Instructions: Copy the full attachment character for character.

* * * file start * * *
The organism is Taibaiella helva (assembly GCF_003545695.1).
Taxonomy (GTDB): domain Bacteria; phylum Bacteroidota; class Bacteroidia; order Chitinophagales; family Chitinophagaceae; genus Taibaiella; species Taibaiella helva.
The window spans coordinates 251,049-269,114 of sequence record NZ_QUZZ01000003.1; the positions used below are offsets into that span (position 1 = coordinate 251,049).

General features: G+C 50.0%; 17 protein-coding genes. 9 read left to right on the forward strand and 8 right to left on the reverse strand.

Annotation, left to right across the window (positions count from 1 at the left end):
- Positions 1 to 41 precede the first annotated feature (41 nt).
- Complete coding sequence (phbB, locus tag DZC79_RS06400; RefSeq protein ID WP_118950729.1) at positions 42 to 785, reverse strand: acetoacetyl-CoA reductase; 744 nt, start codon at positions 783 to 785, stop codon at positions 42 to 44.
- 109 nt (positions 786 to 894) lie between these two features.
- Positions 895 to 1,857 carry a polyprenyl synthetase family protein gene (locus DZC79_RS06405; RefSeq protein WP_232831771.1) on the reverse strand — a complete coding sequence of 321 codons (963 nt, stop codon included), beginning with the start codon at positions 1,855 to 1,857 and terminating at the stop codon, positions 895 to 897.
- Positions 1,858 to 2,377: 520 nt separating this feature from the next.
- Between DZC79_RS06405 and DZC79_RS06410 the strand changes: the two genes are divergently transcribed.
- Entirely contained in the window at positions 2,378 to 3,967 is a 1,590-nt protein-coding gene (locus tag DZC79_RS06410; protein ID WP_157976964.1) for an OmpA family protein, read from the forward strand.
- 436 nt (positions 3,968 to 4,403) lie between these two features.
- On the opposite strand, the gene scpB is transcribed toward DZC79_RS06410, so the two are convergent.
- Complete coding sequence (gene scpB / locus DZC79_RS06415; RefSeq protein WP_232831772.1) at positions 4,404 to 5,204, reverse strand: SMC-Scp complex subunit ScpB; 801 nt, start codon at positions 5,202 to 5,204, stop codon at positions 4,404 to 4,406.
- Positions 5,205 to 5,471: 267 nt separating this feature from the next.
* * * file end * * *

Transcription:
The organism is Taibaiella helva (assembly GCF_003545695.1).
Taxonomy (GTDB): domain Bacteria; phylum Bacteroidota; class Bacteroidia; order Chitinophagales; family Chitinophagaceae; genus Taibaiella; species Taibaiella helva.
The window spans coordinates 251,049-269,114 of sequence record NZ_QUZZ01000003.1; the positions used below are offsets into that span (position 1 = coordinate 251,049).

General features: G+C 50.0%; 17 protein-coding genes. 9 read left to right on the forward strand and 8 right to left on the reverse strand.

Annotation, left to right across the window (positions count from 1 at the left end):
- Positions 1 to 41 precede the first annotated feature (41 nt).
- Complete coding sequence (phbB, locus tag DZC79_RS06400; RefSeq protein ID WP_118950729.1) at positions 42 to 785, reverse strand: acetoacetyl-CoA reductase; 744 nt, start codon at positions 783 to 785, stop codon at positions 42 to 44.
- 109 nt (positions 786 to 894) lie between these two features.
- Positions 895 to 1,857 carry a polyprenyl synthetase family protein gene (locus DZC79_RS06405; RefSeq protein WP_232831771.1) on the reverse strand — a complete coding sequence of 321 codons (963 nt, stop codon included), beginning with the start codon at positions 1,855 to 1,857 and terminating at the stop codon, positions 895 to 897.
- Positions 1,858 to 2,377: 520 nt separating this feature from the next.
- Between DZC79_RS06405 and DZC79_RS06410 the strand changes: the two genes are divergently transcribed.
- Entirely contained in the window at positions 2,378 to 3,967 is a 1,590-nt protein-coding gene (locus tag DZC79_RS06410; protein ID WP_157976964.1) for an OmpA family protein, read from the forward strand.
- 436 nt (positions 3,968 to 4,403) lie between these two features.
- On the opposite strand, the gene scpB is transcribed toward DZC79_RS06410, so the two are convergent.
- Complete coding sequence (gene scpB / locus DZC79_RS06415; RefSeq protein WP_232831772.1) at positions 4,404 to 5,204, reverse strand: SMC-Scp complex subunit ScpB; 801 nt, start codon at positions 5,202 to 5,204, stop codon at positions 4,404 to 4,406.
- Positions 5,205 to 5,471: 267 nt separating this feature from the next.